I was never one of those Girls Gone Wild college students, but college was indeed a Coming Out for this otherwise reserved gal. I met some wonderful people on the internet and became close friends with 2 of them—friendships that have lasted beyond college. We Skype at least once a week and have shared hundreds of weddings, births, and kid pics. But our friendship may not have lasted if Facebook and iPhones hadn’t become popular when they did.
I joined FB in 2006 and used it the same way I did my MS account: looking for people who shared my interests, and befriending the Indie bands and artists there, few as they were. I tamed down the dirty talk and showed no one my underwear. Too many relatives were joining FB, so I opened a second account under an alias so I could socialize out of eyesight of family. At first, FB was a great place to IM, share pics and vids, and tease creepy stalker guys who wanted to hook up in real life. But by 2012, it had become a platform for businesses to join and dump their ads on us. It didn’t matter what they were peddling, FB seemed delighted to flash us their ads.
With the popularity of iPhones’ ability to text and send pics and vids, there was no reason for me to stay at FB or any of the other public social sites I belonged to. I left FB during all the controversy of ad spamming there, and I hear FB got it under control by sending users ads of only what they like. And I hear it’s easier now to select who can and cannot see your posts. Still, FB dumps every action going on at your page to your email account, which I filtered daily to my Trash/Deleted folder when I was there.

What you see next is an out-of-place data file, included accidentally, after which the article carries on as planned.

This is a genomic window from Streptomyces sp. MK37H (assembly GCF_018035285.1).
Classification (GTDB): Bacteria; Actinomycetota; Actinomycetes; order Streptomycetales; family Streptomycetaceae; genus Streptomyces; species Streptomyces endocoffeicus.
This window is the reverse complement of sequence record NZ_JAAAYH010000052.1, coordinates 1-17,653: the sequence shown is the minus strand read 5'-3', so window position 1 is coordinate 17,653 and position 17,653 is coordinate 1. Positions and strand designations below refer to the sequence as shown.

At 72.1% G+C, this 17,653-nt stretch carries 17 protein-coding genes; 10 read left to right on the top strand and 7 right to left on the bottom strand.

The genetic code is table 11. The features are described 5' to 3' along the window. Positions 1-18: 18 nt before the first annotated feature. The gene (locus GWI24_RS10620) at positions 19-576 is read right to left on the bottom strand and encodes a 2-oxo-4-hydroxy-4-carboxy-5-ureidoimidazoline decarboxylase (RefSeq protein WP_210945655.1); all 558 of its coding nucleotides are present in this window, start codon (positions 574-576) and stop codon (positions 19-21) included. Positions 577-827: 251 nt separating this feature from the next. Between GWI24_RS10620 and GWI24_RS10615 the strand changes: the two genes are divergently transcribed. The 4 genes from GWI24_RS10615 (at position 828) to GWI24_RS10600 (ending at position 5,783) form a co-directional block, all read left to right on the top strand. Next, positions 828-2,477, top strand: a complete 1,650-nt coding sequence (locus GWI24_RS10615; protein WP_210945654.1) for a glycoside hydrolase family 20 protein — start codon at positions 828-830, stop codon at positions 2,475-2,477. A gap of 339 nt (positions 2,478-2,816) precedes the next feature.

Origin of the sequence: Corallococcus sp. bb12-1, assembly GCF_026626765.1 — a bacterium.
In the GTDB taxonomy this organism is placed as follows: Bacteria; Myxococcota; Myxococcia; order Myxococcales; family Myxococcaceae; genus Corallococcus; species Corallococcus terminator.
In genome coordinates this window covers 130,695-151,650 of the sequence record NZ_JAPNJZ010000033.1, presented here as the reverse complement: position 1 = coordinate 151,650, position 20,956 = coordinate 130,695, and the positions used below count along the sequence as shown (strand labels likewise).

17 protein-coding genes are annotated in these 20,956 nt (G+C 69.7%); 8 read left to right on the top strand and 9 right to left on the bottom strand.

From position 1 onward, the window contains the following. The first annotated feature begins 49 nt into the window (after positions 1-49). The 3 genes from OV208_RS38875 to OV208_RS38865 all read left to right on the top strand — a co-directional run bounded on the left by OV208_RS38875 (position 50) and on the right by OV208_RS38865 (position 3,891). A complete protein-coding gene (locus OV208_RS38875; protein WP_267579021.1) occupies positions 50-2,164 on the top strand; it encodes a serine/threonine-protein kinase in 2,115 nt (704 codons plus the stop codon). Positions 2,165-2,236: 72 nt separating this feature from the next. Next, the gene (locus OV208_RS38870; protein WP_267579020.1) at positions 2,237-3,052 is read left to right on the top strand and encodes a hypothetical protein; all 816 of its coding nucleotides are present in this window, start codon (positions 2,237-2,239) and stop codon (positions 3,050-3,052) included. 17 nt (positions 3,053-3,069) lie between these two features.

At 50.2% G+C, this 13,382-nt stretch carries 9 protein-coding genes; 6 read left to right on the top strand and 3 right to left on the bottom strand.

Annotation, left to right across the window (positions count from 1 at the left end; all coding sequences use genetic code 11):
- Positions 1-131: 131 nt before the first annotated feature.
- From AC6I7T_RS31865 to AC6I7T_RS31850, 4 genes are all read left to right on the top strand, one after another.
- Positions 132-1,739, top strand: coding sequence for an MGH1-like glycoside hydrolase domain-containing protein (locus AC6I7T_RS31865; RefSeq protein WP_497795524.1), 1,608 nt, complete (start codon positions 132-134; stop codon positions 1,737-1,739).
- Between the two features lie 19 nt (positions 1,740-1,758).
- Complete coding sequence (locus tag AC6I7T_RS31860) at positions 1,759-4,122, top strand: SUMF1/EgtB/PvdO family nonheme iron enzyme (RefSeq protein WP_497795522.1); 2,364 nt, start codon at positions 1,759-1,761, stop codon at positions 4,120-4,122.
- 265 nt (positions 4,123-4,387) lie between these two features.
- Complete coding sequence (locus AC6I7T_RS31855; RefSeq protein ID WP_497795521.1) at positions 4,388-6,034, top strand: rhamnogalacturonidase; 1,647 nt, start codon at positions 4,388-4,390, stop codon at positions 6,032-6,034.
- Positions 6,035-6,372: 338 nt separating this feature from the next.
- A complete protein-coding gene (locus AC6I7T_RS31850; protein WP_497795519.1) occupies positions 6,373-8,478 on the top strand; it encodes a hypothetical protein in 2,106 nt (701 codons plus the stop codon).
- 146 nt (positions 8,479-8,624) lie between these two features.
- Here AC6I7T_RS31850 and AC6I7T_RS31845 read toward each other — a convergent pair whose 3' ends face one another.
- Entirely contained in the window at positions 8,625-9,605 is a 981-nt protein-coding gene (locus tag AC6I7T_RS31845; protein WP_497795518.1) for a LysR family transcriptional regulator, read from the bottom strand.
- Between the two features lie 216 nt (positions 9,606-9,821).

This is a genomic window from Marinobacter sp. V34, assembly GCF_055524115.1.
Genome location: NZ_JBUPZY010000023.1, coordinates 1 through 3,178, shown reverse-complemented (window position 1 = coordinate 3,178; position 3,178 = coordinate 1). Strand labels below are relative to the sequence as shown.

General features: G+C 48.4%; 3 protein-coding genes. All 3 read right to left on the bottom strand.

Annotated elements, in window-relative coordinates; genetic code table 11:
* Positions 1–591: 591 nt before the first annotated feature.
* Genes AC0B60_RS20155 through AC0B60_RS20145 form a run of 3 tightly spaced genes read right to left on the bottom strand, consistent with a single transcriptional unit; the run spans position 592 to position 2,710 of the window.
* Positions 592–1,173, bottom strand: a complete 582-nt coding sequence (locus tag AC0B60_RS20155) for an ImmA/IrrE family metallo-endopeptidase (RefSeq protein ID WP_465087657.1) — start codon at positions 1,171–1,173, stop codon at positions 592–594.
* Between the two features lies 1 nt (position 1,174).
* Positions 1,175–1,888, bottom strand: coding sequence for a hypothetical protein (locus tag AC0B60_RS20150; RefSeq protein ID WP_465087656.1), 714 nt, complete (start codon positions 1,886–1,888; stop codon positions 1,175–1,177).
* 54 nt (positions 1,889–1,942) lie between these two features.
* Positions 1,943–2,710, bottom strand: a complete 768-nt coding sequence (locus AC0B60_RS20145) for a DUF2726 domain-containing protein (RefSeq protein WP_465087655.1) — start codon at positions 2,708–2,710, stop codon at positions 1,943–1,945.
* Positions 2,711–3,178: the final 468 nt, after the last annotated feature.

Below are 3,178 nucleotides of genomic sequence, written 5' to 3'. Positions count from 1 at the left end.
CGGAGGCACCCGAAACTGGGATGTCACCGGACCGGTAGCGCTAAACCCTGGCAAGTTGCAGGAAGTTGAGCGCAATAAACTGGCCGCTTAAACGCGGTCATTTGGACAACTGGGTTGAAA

One of the many other social networks I belonged to during that time was Twitter. Twitter was less popular than Myspace and Facebook, but my few friends and I could share short texts and occasional pics with one another—a “Wham, bam, thank you ma’am” operation. But as I mentioned earlier, iPhones could do the same thing … at a price, of course, but without Twitter’s limitations.
Before I left Twitter in 2012, its popularity boosted due to the influx of celebrities joining. Suddenly, we could friend our favorite celebs, follow and reply to their tweets, and name drop them to all our non-actor/musician/pop-star friends. Doing that felt creepy to me, as though I were stalking them. Some of my friends and relatives thought it was wonderful to follow a VIP’s life, however. I left and had no regrets until I realized that several bloggers I follow are Indie artists and writers and most of them give updates at Twitter more often than they do at their blogs. So I rejoined Twitter this month so I could follow my faves better. This has brought me a free ebook so far and a handful of new artists and authors to follow. Despite the constant hounding from Twitter to follow the celebs, I enjoy logging on and reading about the new things my favorite artists and authors are doing. But despite my intentions not to dwell beneath a rock, I still socialize less at Twitter than many others there.